Oklahoma Ag Dept. Temporarily Suspends Poultry Application Process to Ensure Future SuccessTue, 09 Oct 2018 12:29:41 CDT
The Arkansas-based poultry integrator Simmons Foods is in the process of expanding its processing operation located in Decatur, Ark. In order to fulfill the increased demand this expansion will create, the company has in recent months been actively recruiting new chicken grower contractors in the area, which spreads across the state line into northeastern Oklahoma. This growth in the area’s poultry industry has lead to the rapid construction of poultry houses in nearby communities. In turn this has sparked some debate among neighbors that have brought forward concerns of how these new facilities might impact the area’s environmental quality or add to localized production related nuisances. In response to these questions, the Oklahoma Department of Agriculture has taken an opportunity to temporarily pause the department’s acceptance of registration applications for new or expanding poultry feeding facilities. A recent lull in the flow of applications made this an opportune time to enact the pause while considerations can be made on how to improve the expansion of the poultry industry with minimal impact to surrounding communities. Oklahoma Secretary of Agriculture Jim Reese sat down with Radio Oklahoma Ag Network Farm Director Ron Hays to talk about the necessity of this temporary suspension and how it will mutually benefit affected farmers and residents. You can listen to their complete conversation by clicking or tapping the LISTEN BAR below.
A statement from the Secretary’s office announcing the application suspension was released Monday, October 8, 2018 in which Reese stated that the Oklahoma Board of Agriculture has made it its intention to work with the Coordinating Council on poultry growth to determine if a more structured plan can accommodate neighbors, communities, and the poultry industry.
“ODAFF is supportive of the poultry industry and its expansion,” the statement reads, “we hope this pause allows for discussions…”
In his conversation with Hays, Reese explained the mission that the Coordinating Council has been tasked with, explaining that once its investigation is complete, the hold on the registration process will be lifted.
“We’re going to try to do a fact finding with this Coordinating Council on poultry industry growth. There’s a lot of things said that aren’t necessarily true,” Reese said. “So, we’ll look into them.”
According to Reese, many of the concerns are in regard to the area’s water resources. However, only one complaint has been officially lodged about a well going dry- though Reese says the water table has remained relatively unchanged since the chicken houses were constructed. Reese ensures though that this will be something the council looks into and will consult with outside authorities to determine if this issue or any others are in fact in direct correlation to the new poultry facilities.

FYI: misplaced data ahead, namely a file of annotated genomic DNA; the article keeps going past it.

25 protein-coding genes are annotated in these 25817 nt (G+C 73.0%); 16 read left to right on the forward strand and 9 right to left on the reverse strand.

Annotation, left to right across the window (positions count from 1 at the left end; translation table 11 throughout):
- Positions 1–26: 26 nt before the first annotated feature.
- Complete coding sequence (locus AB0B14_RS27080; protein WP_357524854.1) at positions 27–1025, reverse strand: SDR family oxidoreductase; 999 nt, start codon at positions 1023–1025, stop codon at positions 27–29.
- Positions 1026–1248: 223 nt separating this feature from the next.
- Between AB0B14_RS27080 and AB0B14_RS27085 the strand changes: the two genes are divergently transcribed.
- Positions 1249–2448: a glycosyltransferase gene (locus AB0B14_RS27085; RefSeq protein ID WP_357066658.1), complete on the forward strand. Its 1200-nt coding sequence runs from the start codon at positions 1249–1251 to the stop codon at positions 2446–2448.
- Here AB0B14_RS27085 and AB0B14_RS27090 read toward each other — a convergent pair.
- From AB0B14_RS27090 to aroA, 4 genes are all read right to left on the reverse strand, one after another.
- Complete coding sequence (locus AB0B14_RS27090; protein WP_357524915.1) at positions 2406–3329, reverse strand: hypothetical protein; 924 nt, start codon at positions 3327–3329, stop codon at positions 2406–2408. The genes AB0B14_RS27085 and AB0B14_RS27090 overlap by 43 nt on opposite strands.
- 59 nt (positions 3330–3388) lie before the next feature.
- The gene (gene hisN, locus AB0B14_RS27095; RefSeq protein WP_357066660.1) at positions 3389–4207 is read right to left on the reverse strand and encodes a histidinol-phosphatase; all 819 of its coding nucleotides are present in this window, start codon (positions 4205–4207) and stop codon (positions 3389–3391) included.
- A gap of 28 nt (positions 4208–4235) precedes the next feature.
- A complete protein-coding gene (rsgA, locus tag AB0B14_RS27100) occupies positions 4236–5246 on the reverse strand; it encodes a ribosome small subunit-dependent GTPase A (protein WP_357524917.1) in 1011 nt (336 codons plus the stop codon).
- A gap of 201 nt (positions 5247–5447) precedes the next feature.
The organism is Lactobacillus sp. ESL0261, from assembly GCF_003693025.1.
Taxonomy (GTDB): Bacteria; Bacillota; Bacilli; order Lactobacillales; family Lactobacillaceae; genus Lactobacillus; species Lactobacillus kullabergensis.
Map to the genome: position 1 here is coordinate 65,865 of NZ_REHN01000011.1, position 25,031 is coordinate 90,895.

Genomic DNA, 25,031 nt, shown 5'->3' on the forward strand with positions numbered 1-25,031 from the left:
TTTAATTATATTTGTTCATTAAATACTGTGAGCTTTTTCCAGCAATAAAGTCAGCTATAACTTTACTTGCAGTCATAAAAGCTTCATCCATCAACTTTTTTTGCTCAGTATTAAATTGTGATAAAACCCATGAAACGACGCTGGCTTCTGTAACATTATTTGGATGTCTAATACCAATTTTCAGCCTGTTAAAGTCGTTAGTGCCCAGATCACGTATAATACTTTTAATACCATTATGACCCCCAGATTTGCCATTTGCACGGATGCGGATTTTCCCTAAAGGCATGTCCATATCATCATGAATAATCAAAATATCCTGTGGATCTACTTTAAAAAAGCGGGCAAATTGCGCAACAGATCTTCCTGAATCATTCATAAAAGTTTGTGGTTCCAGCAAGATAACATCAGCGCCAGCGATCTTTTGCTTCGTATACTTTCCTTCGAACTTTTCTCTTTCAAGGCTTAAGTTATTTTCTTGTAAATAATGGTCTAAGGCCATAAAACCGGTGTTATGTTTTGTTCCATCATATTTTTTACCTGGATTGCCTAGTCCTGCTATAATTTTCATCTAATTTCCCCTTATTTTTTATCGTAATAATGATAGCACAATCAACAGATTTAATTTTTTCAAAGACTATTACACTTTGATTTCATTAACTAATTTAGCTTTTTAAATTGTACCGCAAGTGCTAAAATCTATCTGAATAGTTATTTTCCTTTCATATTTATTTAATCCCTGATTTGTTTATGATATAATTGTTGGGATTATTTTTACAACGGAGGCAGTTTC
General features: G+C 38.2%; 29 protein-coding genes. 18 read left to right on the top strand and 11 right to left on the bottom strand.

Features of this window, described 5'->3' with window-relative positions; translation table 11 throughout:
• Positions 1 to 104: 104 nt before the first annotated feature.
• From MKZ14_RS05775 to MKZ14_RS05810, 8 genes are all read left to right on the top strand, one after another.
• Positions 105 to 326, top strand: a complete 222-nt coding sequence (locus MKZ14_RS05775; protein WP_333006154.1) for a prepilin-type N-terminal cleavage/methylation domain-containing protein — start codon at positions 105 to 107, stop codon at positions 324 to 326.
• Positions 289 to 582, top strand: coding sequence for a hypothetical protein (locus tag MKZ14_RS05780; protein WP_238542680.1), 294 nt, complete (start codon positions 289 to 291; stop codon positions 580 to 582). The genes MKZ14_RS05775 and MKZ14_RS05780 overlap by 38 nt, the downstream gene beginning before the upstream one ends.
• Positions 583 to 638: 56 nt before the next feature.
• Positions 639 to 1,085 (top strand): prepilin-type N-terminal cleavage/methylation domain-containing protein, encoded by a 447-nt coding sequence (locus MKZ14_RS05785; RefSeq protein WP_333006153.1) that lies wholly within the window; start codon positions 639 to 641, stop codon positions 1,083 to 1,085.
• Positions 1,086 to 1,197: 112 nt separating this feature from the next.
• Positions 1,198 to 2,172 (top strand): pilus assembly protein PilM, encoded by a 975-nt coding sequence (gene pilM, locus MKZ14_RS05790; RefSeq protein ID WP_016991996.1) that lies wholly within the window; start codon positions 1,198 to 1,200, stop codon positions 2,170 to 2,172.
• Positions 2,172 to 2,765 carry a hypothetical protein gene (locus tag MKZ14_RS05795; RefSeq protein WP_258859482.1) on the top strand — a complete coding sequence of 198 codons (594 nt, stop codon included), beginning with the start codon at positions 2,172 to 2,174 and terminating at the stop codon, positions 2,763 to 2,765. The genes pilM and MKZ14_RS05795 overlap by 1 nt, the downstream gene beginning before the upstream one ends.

“Rather than saying all of this is a concern, we want to make sure it is,” Reese said. “So, we just want to do additional fact finding, do a temporary suspension and comeback to it a little bit later. We still support poultry growth in Oklahoma, we just want it to be in structured manner.”
Reese also described those who will sit on this Coordinating Council that will ultimately make these determinations.
“The Coordinating Council includes the Poultry Federation, the integrators, a couple of producers, the general farm organizations which are AFR and Farm Bureau, the state agencies affected which is ODAFF, the Cherokee Nation. Sarah Hill is a co-chair of the Coordinating Council, Secretary of Energy and Environment, OWRB, GRDA, Conservation Commission and any other state agency that we might want to invite in for a specific item,” he said. “We have nine community representatives. We have legislative representatives from Congress and Cherokee Nation and then OSU and the University of Arkansas to do research or to answer questions on research that has already been done in this area.”
Essentially, Reese says the Council will function to keep the lines of communication between the various stakeholders open and to ensure that a “good neighbor” policy can be developed with the intention of fostering a mutually beneficial existence among poultry farmers and their neighbors.
“It’s been a long-standing understanding of ours that if you’re a good neighbor, we don’t even know you’re operating and in most cases we don’t come out and investigate unless there’s a complaint,” Reese remarked. “So, if you’re making your neighbors happy- you probably won’t see us.”
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